Vacations for me in recent years have not included any extended period of being disconnected from the world, and specifically being disconnected from the Internet. Serving multiple clients doesn’t seem to be possible when I am completely cut off from communication, and even if I make an earnest effort while on holiday to not check my email too often, if it is there and available I will usuallly either be tracked down on my phone or simply give in to the “temptation” of checking my messages. And while I have taken some short trips and spent some vacation days less in contact than others, my e-mail auto-reply still says something like “I won’t be checking my e-mails regularly”, purposely vague and noncommittal to really disconnecting.
I am much more aware of this compulsion to check my email than I used to be, but I am still not where I want to be in terms of how and when I proactively use e-mail or other messaging tools to my benefit, versus being passively pushed and pulled by them.
All that as an introduction as to why I was excited last month to completely disconnect for 14 days when I rafted approximately 250 miles with my sons down the Colorado River, through most of the entire length of America’s Grand Canyon. The only form of outside communication taken by the guides was a satellite phone for emergency use only, and fortuntately it was never needed. I knew that I would not be able to send any e-mail or whatsapp messages for two weeks, and on this occasion my auto-reply was quite clear – “I am not reachable”.
As our bus departed Flagstaff, Arizona for the drop-in point near the Utah border, I was still wrapping up a few questions and issues related to potential deals and problems I had been working to solve, all of which made up, to some extent, my sense of self-worth and self-importance to the world. As the signal on my iPhone faded in and out on the road, and “No Service” finally appeared once and for all in the top corner of my screen I began to adjust to the new reality of being present with myself, my sons and my other travel companions (about 20 of us in total, including 6 guides).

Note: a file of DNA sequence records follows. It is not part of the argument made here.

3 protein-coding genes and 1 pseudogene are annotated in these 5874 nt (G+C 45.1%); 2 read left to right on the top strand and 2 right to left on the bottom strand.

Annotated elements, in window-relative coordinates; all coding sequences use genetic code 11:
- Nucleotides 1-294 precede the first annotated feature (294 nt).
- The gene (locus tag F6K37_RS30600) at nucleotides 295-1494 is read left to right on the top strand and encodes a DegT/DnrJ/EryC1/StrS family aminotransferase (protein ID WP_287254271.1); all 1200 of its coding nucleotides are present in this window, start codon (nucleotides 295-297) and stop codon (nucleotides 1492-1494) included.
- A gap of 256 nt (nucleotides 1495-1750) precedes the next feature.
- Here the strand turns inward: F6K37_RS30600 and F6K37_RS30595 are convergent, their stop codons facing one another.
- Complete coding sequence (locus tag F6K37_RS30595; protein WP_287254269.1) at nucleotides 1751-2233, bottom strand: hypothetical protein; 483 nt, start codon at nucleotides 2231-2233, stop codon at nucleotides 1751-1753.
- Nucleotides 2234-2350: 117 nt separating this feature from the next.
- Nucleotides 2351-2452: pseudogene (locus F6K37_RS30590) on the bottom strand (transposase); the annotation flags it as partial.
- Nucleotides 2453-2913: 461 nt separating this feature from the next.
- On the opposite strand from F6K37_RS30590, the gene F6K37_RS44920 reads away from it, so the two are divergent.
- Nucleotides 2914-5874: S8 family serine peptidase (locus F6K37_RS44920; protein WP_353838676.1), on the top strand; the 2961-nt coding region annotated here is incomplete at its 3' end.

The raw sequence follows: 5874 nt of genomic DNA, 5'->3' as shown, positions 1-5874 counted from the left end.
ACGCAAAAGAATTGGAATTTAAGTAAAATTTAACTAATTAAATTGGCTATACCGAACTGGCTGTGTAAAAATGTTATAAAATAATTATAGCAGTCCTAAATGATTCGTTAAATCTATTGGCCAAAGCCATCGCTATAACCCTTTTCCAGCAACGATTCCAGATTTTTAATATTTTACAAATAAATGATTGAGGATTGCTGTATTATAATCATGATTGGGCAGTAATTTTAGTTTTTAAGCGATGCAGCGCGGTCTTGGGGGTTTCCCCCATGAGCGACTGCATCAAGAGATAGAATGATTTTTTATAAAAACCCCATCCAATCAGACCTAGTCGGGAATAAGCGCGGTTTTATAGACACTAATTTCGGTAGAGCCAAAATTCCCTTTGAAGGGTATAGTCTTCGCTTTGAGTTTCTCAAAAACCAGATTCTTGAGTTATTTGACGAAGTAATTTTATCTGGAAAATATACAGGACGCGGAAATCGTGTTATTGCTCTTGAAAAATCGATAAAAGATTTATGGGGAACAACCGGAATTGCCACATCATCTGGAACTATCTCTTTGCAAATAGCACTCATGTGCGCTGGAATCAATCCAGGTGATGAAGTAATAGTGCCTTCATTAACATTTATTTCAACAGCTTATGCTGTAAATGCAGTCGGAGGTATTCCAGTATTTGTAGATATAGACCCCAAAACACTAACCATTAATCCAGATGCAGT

The first few days I experienced withdrawal symptoms of sorts as I had to consciously remind myself that I was there to disconnect and that none of my “normal” responsibilities mattered, at least for the next two weeks. I would find myself swinging between feeling a strong joyful sense of relief from the daily burdens to counting the number of days until I was to return to civilization. And more than once in those first few days I had thoughts along the lines of “14 days is too long to be away – this is going to take forever!”
But as the days passed I slowly began to let go with the intention of turning the trip into a sort of 14-day meditation, where I could slow my mind to focus only on being where I was at that very moment, be it in the turbulence of a whitewater rapid, packing up our camp from the night before, or floating peacefully through the Canyon.
After about three days a certain rhythm had developed and less and less I found myself counting the days as I became more comfortable in the moment, enjoying whatever it was the day brought. I had let go the burdens of daily life and the “problems” I had left behind disappeared into the daily routine of life on the river. Seeing and touching the multiple layers of the earth, descending layer by layer through about 1.5 billion years of history made my daily issues and current struggles seem pretty irrelevant as well.
Back now to “normal” life in Singapore and my wife gave me a copy of Eckhart Tolle’s bestseller “The Power of Now”. She read it several years ago and I remember her trying to engage me in the topic at the time, to no avail. But the Grand Canyon and my experience there has, it seems, at long last made me ready for its simple message of living in the moment, not the regrets of the past nor the anxieties or false hope of some future fulfillment, but simply acknowledging the only thing that matters now is in fact Now.
The book has given me a new word to use in place of “problems”, some which I had attempted to take with me into the Canyon. Tolle says:
“It’s about realizing there are no problems. Only situations – to be dealt with now, or to be left alone and accepted…until they change or can be dealt with.”
My time in the Grand Canyon was special in many ways, in more ways than I can articulate, but I now have some new vocabulary to use and a clear point of reference to a time and place where the present moment was all that mattered. And for this I am grateful.